The NHS website is one of the world’s most popular health websites, visited by over 30 million people every month. It’s written and designed to be accessible for everyone and is based on research and testing with users.
The goal of the NHS.UK programme is to provide accurate health information to support people and improve health outcomes. But the way people consume content has changed since the website was launched in 2007. Apps, chatbots, wearables and devices like voice assistants are more common than ever.
We know the wider NHS system and our syndication partners value our clinically validated content, but the inflexible technical structure of our current offering is incompatible with these new technologies people use to get health information.
This means other organisations may need to rely on other, less clinically valid sources to meet the changing needs of their users.
There is a growing demand for well-structured, clinically validated medical content that can be used in a more flexible way, whenever and however users want it. We want to provide that content.
We have recently launched a project to explore how we can provide the great NHS website content in smaller, more specific chunks – or ’modules‘. This will allow our content to be used in new and different ways.
Our initial focus is on our medical conditions content, as this is the most popular content on the NHS website.
We have built extra functionality into our content management system (CMS) to allow our content editors to add ’labels‘ to each section of content on a conditions page. This means it will be easier for organisations using our content to identify the sections of content they want to offer their users, whether it’s information about symptoms, treatments or anything else.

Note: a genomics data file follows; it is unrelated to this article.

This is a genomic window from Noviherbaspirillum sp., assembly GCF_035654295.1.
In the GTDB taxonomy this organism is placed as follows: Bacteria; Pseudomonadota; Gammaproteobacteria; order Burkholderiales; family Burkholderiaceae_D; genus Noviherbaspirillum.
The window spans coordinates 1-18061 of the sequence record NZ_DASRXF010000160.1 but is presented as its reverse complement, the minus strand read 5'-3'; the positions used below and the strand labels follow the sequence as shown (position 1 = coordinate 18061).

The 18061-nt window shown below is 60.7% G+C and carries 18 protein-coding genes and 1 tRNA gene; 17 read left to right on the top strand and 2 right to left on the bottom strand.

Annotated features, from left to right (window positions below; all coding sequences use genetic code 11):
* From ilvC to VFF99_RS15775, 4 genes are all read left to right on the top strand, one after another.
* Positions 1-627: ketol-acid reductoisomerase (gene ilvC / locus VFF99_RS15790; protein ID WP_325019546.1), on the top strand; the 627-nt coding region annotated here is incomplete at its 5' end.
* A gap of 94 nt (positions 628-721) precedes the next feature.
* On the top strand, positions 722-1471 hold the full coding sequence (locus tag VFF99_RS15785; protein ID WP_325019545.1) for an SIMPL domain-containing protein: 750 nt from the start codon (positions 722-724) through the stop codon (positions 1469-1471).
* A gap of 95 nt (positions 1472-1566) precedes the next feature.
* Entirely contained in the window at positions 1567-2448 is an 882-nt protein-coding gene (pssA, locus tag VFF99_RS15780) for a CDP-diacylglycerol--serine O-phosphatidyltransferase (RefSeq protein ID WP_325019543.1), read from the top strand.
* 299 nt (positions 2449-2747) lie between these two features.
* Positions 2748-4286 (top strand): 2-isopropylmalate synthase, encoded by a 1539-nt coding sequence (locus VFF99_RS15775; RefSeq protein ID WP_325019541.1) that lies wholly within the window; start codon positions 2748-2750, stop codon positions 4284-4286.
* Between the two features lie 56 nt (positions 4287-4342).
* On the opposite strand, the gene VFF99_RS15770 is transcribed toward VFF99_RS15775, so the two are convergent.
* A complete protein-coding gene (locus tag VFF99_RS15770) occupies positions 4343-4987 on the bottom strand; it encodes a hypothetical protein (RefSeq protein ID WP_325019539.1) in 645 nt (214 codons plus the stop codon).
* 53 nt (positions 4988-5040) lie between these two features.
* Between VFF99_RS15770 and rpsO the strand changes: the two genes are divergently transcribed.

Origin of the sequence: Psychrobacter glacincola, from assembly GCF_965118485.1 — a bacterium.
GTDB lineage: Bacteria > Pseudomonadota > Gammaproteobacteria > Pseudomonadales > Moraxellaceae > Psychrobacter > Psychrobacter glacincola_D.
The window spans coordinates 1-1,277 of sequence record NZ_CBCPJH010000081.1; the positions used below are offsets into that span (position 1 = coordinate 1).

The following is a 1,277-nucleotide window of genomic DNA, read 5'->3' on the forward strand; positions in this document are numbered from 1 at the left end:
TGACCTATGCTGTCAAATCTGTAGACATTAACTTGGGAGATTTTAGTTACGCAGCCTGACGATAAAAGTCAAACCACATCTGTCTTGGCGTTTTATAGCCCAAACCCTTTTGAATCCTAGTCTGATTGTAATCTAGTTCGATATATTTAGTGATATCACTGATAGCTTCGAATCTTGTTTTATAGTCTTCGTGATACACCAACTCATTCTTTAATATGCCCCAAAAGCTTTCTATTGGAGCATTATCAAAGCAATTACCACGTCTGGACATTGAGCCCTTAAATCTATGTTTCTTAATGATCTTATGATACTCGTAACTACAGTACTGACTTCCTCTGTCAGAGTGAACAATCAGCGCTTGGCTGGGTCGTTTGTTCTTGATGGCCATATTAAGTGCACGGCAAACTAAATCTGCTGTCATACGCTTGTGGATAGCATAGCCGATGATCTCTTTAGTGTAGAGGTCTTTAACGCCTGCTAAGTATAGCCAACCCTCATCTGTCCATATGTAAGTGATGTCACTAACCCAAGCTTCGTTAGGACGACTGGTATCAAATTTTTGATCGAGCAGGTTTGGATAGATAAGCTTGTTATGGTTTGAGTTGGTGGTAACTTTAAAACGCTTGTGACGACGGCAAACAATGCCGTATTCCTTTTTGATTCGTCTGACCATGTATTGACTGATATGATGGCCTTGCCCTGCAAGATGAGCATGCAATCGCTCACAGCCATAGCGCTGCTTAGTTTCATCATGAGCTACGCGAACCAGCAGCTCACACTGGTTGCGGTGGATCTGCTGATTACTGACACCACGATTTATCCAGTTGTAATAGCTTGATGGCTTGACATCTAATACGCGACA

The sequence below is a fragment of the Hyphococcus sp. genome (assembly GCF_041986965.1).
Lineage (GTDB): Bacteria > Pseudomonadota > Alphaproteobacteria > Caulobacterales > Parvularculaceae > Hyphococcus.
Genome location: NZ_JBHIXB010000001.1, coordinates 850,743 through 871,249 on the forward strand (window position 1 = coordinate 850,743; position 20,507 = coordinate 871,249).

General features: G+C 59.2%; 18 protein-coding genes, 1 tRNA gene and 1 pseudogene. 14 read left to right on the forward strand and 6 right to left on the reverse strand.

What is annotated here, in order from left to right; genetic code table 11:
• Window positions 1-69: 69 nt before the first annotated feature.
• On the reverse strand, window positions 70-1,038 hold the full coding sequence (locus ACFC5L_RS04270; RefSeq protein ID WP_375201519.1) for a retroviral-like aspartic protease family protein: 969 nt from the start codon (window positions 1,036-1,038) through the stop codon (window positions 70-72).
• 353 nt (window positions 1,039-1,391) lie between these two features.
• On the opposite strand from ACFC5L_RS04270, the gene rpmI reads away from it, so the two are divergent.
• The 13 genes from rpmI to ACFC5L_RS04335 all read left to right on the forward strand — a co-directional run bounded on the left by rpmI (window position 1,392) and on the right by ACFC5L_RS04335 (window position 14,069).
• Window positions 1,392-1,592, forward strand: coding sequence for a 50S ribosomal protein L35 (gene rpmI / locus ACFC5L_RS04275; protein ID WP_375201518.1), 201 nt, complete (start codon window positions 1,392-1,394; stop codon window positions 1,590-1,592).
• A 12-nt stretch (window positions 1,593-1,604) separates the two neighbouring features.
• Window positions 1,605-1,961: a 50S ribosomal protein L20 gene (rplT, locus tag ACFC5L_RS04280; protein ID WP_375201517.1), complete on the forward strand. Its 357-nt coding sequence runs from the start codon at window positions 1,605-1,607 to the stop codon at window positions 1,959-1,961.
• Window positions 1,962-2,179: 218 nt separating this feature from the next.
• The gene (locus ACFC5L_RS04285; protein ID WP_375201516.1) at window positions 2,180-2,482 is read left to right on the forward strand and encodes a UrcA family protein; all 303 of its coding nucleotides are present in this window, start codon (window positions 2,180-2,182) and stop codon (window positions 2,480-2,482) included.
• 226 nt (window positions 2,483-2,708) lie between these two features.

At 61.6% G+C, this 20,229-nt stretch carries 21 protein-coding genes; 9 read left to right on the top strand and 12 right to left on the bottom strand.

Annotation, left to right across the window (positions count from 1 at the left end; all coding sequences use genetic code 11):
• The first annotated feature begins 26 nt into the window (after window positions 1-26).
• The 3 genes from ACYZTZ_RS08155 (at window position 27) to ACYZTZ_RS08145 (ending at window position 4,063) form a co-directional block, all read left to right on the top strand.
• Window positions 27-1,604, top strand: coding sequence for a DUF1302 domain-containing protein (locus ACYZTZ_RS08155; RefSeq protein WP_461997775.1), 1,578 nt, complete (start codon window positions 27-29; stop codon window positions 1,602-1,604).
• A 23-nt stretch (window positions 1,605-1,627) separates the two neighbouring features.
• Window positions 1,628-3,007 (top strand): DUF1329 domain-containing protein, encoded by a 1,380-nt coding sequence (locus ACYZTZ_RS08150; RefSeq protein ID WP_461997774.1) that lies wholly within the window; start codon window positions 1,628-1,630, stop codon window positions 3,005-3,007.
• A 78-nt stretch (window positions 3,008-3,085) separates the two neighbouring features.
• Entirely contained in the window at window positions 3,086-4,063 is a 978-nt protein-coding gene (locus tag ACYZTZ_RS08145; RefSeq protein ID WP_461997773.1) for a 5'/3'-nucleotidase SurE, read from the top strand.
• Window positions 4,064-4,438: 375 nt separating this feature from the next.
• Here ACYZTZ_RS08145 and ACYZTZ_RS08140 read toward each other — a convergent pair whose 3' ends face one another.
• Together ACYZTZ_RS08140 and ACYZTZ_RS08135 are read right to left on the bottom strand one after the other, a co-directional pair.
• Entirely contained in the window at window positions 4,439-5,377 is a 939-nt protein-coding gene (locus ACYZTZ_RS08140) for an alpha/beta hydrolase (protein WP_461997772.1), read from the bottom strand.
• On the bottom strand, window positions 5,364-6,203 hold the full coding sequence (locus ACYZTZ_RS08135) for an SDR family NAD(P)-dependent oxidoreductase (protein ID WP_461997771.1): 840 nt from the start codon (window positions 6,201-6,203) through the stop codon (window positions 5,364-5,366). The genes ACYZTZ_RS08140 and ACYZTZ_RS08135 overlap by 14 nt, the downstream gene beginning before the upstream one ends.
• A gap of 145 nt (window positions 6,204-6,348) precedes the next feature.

We are also updating our application programme interface (API) to support the change from webpage content to more ’modular‘ structured content, using the international standards at Schema.org.
This work overlaps with the recent announcement of NHS website content being promoted on Alexa devices. Making our content available in a succinct, modular structure will help us make more content available on voice assistants and other technologies. This can help users with literacy and accessibility needs, who may find it hard to use websites.
Some challenges of modularising content
Attempting to take content specifically designed for a website and using it to create content modules has not been straightforward. It has thrown up a number of difficult but interesting challenges.
One example is a new need that emerged for very short summaries - about the length of a tweet - of the content we provide. We did not have any existing content that met this need, so we have had to create new content to fulfil it.
Another challenge has been the issue of clinical assurance. We have worked closely with our clinical team to adapt our existing processes to ensure that each module of content we make available is clinically valid when viewed in isolation.
We also didn’t want to undermine the great work that has been done on the NHS website by significantly changing the existing content. We have done a lot of technical work behind the scenes to ensure we can provide a single set of content that works for both the website and consumers of content modules.
Our progress so far and next steps
We are currently in the first phase of the content modularisation project. We aim to have 250 modularised conditions available in our web code by the end of August 2019, and in our APIs by the end of the year.
But it doesn’t end there. We will continue to modularise all 700 conditions in the Health A to Z section of the NHS website, while starting to modularise our content on medicines, symptoms and medical tests.
NHS Digital Product Manager James Lumgair gives an update on the project to make specific sections of content on the NHS website available to syndicators, so more people can get accurate, NHS-assured information wherever and however they need it.